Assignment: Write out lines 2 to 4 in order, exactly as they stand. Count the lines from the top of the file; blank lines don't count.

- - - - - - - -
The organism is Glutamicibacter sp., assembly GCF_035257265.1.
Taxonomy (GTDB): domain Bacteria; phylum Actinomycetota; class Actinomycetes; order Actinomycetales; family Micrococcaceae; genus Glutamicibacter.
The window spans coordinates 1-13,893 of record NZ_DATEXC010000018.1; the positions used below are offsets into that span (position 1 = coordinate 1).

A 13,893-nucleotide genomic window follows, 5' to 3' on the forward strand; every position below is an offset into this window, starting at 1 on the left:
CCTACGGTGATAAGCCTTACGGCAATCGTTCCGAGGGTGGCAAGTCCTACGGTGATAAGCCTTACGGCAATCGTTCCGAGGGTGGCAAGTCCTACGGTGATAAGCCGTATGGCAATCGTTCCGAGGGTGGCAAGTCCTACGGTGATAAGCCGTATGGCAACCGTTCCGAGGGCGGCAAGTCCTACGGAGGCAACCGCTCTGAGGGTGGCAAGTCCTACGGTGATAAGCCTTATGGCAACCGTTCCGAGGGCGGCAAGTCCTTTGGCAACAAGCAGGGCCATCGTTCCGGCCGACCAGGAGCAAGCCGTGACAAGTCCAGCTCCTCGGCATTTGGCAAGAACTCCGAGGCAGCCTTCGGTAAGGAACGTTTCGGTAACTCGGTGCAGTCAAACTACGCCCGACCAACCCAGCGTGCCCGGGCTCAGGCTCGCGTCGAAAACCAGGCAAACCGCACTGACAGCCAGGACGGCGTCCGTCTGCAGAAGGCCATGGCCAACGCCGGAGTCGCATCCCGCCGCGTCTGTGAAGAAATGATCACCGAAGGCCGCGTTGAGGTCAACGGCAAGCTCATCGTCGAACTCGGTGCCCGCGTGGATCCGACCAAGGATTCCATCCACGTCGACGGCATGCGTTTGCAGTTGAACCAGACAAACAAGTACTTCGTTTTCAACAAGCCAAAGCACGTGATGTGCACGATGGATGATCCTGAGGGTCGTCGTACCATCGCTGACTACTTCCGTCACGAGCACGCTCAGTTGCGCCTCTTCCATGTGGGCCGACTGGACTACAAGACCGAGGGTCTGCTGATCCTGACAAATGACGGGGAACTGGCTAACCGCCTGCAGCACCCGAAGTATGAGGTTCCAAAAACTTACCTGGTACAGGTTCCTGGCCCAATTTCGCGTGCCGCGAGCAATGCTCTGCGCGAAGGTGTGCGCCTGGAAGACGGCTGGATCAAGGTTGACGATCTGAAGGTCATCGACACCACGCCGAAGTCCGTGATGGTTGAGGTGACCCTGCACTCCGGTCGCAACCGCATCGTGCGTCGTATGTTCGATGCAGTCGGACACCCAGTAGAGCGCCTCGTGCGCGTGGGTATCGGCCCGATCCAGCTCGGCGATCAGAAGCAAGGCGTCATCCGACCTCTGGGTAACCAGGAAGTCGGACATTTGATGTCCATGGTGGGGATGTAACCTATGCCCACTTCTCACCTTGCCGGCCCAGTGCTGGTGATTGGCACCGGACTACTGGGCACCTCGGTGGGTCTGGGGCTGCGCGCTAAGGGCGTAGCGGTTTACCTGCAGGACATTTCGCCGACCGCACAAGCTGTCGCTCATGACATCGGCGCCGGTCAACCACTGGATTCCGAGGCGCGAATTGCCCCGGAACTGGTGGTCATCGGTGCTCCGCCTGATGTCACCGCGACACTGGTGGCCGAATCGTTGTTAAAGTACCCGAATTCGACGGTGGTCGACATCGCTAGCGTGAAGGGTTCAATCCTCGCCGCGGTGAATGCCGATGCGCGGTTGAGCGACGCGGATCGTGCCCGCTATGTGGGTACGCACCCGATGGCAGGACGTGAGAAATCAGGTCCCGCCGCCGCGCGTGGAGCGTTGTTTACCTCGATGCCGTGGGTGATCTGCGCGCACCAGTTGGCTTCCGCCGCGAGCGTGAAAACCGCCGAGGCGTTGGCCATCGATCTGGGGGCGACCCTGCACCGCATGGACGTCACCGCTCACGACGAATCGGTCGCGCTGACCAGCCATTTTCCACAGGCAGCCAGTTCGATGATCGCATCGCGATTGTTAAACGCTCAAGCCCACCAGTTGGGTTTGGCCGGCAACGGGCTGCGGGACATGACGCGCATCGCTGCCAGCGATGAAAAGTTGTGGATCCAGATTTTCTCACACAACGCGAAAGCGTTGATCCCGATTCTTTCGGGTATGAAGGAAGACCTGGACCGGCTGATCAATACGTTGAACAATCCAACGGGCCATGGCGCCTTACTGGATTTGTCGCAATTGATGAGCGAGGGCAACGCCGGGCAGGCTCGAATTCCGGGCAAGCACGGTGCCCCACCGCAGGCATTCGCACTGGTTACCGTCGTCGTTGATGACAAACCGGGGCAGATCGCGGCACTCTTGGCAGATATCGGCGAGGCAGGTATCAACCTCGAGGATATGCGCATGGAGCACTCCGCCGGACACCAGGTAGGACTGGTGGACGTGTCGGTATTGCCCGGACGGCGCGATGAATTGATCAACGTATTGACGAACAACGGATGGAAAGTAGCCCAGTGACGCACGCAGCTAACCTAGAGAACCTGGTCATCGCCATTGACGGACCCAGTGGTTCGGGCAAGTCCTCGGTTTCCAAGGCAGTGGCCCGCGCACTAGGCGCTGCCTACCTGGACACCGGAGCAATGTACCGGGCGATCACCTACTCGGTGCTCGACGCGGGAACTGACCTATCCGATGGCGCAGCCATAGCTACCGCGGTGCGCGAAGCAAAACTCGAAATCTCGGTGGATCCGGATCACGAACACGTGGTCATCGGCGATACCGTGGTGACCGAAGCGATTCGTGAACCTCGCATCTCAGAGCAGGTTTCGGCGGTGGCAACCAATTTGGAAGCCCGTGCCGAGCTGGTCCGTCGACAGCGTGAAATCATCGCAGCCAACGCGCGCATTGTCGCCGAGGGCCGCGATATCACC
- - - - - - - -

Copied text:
Taxonomy (GTDB): domain Bacteria; phylum Actinomycetota; class Actinomycetes; order Actinomycetales; family Micrococcaceae; genus Glutamicibacter.
The window spans coordinates 1-13,893 of record NZ_DATEXC010000018.1; the positions used below are offsets into that span (position 1 = coordinate 1).

A 13,893-nucleotide genomic window follows, 5' to 3' on the forward strand; every position below is an offset into this window, starting at 1 on the left: